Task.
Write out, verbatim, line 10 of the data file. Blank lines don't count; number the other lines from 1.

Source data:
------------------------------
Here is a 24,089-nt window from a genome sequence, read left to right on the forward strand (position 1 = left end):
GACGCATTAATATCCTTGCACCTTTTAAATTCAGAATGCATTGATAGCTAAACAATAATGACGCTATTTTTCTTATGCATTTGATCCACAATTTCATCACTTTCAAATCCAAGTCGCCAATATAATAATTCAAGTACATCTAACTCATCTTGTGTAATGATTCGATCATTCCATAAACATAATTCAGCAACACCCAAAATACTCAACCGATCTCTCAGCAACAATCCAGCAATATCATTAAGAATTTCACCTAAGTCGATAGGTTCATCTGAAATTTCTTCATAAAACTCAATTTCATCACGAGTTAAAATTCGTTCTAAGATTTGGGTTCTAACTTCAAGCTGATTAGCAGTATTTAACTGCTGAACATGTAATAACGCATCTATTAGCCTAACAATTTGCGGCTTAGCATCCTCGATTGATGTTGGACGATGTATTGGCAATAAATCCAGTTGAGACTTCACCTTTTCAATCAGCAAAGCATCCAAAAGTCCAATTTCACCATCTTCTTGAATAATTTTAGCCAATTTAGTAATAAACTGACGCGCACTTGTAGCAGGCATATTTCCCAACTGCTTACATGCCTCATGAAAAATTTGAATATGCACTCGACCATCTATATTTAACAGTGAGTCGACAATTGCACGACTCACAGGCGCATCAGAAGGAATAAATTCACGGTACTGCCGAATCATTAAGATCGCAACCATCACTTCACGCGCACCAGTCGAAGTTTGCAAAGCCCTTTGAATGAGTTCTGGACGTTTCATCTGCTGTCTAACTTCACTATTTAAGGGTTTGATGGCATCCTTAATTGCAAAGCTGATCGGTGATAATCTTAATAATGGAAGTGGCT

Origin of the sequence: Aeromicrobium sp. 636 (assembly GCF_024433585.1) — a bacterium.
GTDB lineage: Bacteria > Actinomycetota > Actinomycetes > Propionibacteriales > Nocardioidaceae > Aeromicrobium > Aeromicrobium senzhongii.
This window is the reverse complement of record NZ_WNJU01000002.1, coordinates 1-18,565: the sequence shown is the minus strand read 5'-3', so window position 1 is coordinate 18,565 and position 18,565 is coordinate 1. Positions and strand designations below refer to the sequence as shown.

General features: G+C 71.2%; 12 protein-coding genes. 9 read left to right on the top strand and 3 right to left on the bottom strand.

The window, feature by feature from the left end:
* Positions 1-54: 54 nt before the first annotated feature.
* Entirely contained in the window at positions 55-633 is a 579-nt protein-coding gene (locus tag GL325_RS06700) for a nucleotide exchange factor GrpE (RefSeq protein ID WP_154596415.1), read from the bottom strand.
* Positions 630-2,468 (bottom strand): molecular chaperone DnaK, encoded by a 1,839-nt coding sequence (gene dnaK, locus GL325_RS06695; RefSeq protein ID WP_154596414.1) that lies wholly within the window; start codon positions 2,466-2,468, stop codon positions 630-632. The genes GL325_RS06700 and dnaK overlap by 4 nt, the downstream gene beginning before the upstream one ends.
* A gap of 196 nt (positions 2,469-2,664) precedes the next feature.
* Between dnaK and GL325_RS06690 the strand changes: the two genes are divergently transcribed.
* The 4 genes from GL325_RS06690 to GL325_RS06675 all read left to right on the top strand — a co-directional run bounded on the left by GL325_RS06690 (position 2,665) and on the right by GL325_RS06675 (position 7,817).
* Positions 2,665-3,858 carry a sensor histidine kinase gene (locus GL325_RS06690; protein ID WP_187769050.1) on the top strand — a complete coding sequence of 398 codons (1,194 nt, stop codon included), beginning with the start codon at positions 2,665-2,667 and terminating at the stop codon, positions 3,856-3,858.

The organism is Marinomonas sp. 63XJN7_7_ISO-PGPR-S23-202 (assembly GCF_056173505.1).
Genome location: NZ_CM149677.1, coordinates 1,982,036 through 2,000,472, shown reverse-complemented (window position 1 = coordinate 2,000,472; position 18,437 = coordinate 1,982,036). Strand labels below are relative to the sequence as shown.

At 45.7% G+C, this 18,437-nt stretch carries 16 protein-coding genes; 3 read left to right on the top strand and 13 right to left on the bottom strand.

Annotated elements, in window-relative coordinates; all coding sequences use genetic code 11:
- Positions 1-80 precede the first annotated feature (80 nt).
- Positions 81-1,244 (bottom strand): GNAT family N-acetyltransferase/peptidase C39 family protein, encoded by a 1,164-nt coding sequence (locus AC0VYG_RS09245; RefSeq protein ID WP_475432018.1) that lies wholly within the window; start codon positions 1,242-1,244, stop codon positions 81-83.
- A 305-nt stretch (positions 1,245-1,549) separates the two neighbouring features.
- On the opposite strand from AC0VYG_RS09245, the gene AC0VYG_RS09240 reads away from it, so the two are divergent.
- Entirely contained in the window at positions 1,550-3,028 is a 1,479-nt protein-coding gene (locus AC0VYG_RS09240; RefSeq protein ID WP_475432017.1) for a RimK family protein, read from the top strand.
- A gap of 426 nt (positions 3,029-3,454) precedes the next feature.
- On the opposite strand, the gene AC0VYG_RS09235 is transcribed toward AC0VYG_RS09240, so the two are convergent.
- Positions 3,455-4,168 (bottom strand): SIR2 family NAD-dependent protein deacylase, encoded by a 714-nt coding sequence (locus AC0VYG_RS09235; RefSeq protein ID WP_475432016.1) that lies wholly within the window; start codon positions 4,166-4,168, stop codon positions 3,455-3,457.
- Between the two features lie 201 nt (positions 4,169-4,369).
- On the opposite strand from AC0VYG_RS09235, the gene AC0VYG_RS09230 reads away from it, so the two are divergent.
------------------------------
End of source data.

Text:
* Positions 630-2,468 (bottom strand): molecular chaperone DnaK, encoded by a 1,839-nt coding sequence (gene dnaK, locus GL325_RS06695; RefSeq protein ID WP_154596414.1) that lies wholly within the window; start codon positions 2,466-2,468, stop codon positions 630-632. The genes GL325_RS06700 and dnaK overlap by 4 nt, the downstream gene beginning before the upstream one ends.